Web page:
Access to paid sick leave saves lives, new research shows.
The U.S. study found that when local laws required employers to provide paid sick leave, lower death rates from homicide, suicide and alcohol-related causes resulted.
The researchers also believe that recent upticks in death rates — up 6% between 2010 and 2017 — among U.S. workers likely stem from state preemption laws, which can bar local governments from enacting paid sick leave requirements.
“State preemption laws that protect profits over people may be shortening the lives of working-age Americans,” said study co-author Jennifer Karas Montez, director of the Center for Aging and Policy Studies at Syracuse University in upstate New York. “We were surprised by how large the ‘preemption effect’ for paid sick leave mandates turned out to be.”
The researchers projected that death rates could potentially drop by more than 5% in large central metro counties if they were able to mandate a 40-hour annual paid sick leave requirement.
The new study examined county-by-county death data on 25- to 64-year-olds from 1999 to 2019 in the United States. The researchers accounted for unemployment rates and Medicaid expansion, then looked for links in death rates and minimum wage/paid sick leave requirements.
Their findings were recently published online in the American Journal of Preventive Medicine.
Notably, each additional hour of mandatory paid sick leave was linked to a significant decrease in death rates from suicide and homicide for men, as well as homicide and alcohol-related deaths for women, the findings showed.
In four counties (Orange County in Florida, and Bexar, Dallas and Travis counties in Texas) that tried to mandate paid leave, only to have their state preempt their authority to do so, death rates among working-age people would have dropped by 7.5%, the investigators found.
The United States is one of only a few developed countries that have no nationwide paid sick leave policy, leaving millions of workers with no choice but to go to work while ill or stay home unpaid and risk losing their jobs.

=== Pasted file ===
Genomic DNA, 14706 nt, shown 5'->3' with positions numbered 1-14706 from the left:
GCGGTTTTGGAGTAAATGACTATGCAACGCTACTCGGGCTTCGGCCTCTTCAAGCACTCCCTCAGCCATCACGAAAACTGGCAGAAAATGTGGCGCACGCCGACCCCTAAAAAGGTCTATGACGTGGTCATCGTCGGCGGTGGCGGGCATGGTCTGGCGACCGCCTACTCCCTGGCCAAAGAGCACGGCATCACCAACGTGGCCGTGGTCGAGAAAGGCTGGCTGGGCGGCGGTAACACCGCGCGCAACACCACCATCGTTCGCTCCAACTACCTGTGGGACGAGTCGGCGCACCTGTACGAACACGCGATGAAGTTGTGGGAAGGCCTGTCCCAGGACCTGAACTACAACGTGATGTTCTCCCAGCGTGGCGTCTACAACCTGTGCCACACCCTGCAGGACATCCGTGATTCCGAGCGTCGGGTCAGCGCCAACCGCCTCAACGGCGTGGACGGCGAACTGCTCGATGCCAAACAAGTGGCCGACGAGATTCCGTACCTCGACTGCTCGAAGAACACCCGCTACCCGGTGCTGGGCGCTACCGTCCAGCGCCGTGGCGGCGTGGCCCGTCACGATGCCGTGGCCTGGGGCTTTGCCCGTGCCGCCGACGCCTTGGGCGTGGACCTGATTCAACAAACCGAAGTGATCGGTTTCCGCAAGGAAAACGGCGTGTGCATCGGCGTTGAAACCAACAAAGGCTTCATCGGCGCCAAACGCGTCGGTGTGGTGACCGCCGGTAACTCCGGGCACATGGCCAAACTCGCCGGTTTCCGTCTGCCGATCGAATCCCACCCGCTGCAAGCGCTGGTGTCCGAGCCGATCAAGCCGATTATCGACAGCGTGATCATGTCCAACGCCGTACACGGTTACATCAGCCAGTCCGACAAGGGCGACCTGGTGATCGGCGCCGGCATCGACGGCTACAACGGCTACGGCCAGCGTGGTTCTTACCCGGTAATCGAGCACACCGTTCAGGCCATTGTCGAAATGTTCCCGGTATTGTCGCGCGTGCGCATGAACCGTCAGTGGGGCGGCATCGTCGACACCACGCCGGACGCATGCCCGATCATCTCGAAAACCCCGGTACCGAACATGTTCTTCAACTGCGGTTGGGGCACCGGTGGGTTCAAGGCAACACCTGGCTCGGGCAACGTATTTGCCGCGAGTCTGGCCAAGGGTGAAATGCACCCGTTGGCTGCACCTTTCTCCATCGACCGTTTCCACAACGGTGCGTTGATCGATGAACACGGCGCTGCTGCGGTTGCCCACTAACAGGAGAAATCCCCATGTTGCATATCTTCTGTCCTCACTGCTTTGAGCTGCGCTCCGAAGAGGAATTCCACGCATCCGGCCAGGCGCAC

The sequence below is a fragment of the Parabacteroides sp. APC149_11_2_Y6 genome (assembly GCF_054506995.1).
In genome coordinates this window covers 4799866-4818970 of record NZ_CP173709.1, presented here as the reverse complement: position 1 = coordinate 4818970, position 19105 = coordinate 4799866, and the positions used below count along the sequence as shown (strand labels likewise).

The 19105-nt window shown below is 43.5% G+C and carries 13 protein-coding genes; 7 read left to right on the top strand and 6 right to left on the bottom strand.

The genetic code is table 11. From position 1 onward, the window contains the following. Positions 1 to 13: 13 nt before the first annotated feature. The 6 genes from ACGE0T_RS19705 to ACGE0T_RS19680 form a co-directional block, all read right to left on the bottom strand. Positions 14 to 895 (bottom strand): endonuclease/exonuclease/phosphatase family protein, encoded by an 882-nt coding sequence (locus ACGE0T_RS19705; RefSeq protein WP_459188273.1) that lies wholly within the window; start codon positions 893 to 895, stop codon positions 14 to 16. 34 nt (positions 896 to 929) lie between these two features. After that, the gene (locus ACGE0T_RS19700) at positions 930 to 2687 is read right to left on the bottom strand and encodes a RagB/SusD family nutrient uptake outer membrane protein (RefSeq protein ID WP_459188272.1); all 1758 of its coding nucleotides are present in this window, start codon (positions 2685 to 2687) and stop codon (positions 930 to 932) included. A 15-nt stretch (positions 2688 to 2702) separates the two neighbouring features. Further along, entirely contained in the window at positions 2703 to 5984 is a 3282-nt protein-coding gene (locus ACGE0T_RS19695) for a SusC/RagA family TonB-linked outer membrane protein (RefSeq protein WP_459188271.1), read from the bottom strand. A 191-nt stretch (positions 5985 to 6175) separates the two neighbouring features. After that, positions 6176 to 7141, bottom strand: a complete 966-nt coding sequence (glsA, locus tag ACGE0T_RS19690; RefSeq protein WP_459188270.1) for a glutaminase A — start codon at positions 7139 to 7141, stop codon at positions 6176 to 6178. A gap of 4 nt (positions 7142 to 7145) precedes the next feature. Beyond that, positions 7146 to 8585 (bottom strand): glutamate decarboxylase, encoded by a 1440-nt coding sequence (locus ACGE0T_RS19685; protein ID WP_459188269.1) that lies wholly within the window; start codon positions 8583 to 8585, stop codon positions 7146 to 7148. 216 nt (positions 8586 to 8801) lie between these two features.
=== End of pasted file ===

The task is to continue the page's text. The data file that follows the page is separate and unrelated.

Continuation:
The study shows that even before the COVID-19 pandemic, the lack of required paid leave was a factor in an uptick of death rates among working-age adults.
The study authors noted that when people take time off due to illness, the likelihood of financial hardship and involuntary job loss rises. That can increase the likelihood of suicidal thoughts, drug use and other risky behaviors. Exposure to sick colleagues also puts healthy workers at risk.
Preemption laws, which limit the power of lower-level governments, have long been used to coordinate national, state and local policymaking or to set minimum standards. After 2010, state preemption laws expanded, addressing new policy areas including labor standards, the researchers noted.
Lead study author Douglas Wolf, a professor of public administration, aging and policy studies at Syracuse, said the new study adds to a growing body of literature pointing to the importance of state labor and economic policies on death rates among working-age adults.
“The consequences of preemption laws stymie local government innovation, constrain opportunities to earn a living wage and take time off of work for medical care without financial repercussions, elevate the risk of death among infants and working age-adults, and contribute to geographic disparities” in death rates, Wolf said in a journal news release.
Co-author Shannon Monnat, director of Syracuse’s Center for Policy Research, said the findings are a natural extension of earlier research on the effect of minimum-wage preemption laws on infant death rates.
The U.S. Department of Labor has more on sick leave policies.
SOURCE: American Journal of Preventive Medicine, news release, Aug. 29, 2022
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